With all the exciting new trends and technologies in retail supply chains, it’s easy to forget that the supply chain exists for the purpose of providing excellent customer service. Fortunately, there’s nothing like holiday shopping to open our eyes to this retail reality. Here are my top 10 take-away messages from holiday shopping with my family:
Biggest customer-service shock: On the first Saturday in December, J. Crew and Victoria’s Secret did not have gift boxes at the stores we visited. In-stock positioning applies to every aspect of the store!
Best overall in-store experience: No surprise here. Crate & Barrel excels at everything—merchandising, employee assistance, superior customer service and efficient checkout despite the longest lines of any store visited.
Most hospitable customer service: Friendly and efficient cashiers at Dollar Tree and Target proved retail doesn’t have to be high dollar to be high quality.
Most knowledgeable service: At two recently converted Macy’s stores, the associates did an outstanding job of locating inventory in back rooms or other stores. Kudos to Federated for transitioning new stores to Macy’s protocol in time for superior holiday shopping experiences.
Least knowledgeable service: Unfortunately the ladies in pink are making the list again—although the Victoria’s Secret associate was very nice and wanted to be helpful, she was at a total loss when it came to finding inventory. That would be a training, not a personnel, issue.
Multichannel myth-busting: My assumption that merchandise in catalogs would be available on line proved false. J. Crew does not include all its merchandise on its Web site—but a call-center operator provided outstanding service and located the item with minimal information.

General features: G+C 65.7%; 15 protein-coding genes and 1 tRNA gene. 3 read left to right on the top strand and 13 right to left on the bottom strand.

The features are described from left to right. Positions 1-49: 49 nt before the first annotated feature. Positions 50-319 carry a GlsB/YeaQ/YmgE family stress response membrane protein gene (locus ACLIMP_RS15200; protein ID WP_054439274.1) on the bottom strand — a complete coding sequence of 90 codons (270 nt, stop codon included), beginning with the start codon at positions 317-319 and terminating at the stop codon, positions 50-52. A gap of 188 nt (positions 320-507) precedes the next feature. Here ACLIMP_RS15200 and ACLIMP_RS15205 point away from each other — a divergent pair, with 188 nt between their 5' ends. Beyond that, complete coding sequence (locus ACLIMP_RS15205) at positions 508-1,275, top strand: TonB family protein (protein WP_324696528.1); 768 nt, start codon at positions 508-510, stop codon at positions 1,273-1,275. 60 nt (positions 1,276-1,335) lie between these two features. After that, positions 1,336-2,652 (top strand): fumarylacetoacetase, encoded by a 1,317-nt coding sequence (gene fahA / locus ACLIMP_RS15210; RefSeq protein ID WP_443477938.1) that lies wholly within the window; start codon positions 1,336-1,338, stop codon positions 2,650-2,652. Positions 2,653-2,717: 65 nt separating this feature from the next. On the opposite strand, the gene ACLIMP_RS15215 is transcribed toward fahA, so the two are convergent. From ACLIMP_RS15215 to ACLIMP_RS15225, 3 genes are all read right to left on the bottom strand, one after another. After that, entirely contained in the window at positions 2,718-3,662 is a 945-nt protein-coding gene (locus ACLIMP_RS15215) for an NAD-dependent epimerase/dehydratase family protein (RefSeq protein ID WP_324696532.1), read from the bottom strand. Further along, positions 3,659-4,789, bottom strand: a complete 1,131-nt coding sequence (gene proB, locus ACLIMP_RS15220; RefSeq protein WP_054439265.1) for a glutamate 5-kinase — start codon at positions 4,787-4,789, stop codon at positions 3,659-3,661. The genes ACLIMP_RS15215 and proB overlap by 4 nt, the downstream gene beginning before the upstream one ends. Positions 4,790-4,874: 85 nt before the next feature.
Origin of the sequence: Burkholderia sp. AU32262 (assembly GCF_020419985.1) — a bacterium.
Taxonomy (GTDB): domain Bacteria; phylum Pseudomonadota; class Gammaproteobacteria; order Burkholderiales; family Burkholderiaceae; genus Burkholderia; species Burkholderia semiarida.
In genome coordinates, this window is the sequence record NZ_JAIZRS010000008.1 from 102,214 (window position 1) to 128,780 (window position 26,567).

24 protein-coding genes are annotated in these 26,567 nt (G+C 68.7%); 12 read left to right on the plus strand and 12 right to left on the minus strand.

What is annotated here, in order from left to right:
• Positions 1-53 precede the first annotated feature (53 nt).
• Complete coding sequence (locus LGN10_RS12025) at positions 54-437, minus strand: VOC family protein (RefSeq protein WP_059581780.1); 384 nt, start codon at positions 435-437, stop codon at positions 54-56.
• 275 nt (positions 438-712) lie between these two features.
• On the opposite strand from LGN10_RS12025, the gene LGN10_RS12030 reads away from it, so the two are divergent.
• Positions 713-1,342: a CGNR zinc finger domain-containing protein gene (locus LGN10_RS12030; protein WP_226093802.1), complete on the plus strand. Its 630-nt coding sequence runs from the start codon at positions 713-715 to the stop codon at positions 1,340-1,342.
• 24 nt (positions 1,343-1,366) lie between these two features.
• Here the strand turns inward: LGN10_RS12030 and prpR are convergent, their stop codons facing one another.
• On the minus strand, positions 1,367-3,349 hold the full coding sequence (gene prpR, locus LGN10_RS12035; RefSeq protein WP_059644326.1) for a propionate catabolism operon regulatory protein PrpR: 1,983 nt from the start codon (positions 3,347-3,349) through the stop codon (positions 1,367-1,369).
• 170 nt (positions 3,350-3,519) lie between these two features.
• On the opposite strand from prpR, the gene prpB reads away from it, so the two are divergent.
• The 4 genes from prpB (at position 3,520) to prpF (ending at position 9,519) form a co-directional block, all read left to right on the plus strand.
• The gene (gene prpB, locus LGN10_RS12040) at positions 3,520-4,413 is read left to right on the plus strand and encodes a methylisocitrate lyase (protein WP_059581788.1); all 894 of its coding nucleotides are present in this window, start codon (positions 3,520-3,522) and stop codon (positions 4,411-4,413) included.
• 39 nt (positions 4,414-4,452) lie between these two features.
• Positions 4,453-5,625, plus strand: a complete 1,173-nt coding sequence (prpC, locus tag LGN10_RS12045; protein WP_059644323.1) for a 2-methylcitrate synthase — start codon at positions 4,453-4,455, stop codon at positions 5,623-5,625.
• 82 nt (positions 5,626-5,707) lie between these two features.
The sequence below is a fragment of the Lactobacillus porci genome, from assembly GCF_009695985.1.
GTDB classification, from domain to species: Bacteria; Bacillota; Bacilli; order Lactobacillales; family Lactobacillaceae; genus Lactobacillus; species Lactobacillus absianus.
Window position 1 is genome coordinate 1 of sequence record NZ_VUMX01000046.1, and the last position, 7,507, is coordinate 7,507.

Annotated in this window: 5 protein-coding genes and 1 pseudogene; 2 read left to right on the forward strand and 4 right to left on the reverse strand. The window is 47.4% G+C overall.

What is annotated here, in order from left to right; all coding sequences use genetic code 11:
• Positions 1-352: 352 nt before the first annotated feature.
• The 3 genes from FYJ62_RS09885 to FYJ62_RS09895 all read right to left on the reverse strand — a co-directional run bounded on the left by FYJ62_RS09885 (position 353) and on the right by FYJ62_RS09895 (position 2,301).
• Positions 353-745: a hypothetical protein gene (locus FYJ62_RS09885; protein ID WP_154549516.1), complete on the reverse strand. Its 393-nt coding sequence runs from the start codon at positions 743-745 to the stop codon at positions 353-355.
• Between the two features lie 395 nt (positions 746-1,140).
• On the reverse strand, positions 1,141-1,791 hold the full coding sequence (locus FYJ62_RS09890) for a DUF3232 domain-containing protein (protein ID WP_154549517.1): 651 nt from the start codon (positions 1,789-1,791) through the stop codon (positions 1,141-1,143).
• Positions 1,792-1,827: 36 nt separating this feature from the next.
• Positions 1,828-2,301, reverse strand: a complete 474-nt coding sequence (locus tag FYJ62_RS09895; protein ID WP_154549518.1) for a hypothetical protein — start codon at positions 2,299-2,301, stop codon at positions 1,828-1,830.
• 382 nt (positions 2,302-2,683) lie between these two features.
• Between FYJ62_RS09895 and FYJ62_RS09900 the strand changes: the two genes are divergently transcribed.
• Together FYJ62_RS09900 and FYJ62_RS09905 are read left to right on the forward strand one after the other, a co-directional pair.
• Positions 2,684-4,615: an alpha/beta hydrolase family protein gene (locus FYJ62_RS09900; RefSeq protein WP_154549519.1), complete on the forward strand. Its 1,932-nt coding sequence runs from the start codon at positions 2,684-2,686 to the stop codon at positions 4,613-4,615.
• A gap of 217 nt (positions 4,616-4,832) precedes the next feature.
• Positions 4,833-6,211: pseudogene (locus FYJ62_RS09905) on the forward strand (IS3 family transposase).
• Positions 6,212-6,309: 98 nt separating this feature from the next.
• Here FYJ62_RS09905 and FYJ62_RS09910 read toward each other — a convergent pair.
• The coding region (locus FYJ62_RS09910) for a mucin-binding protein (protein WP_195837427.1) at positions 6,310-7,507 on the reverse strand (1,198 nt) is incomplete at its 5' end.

Multichannel excellence: This same call-center operator provided SKU item numbers and talked me through an Internet visit so, although the product was not available at
Warning signs: I always feel a twinge of fear for retailers on my “personal favorites” list when a store is empty but competitor stores are packed. Here’s hoping J. Jill was vacant in early December because husbands waited until the last minute to shop, and perhaps Smith & Hawken was having an off day.
Generation gap: A 14-year-old girl will turn standing in line at Starbucks into a social event; a 79-year-old grandfather will never understand why anyone (much less a crowd) would stand in line for 15 minutes to spend $4.00 on a cup of coffee.
Opportunity begging attention: Retailers wanting to take customer service to the next level must think outside the box—literally! Parking-lot congestion and poor access to shopping centers is a huge deterrent for shoppers who don’t want to spend 20 minutes sitting in traffic. Valet-parking services address only a small percentage of the problem. Tenants should negotiate to have CAM charges dedicated to this problem—possibly with shuttle service from remote lots or hiring off-duty officers to direct traffic so it flows more smoothly.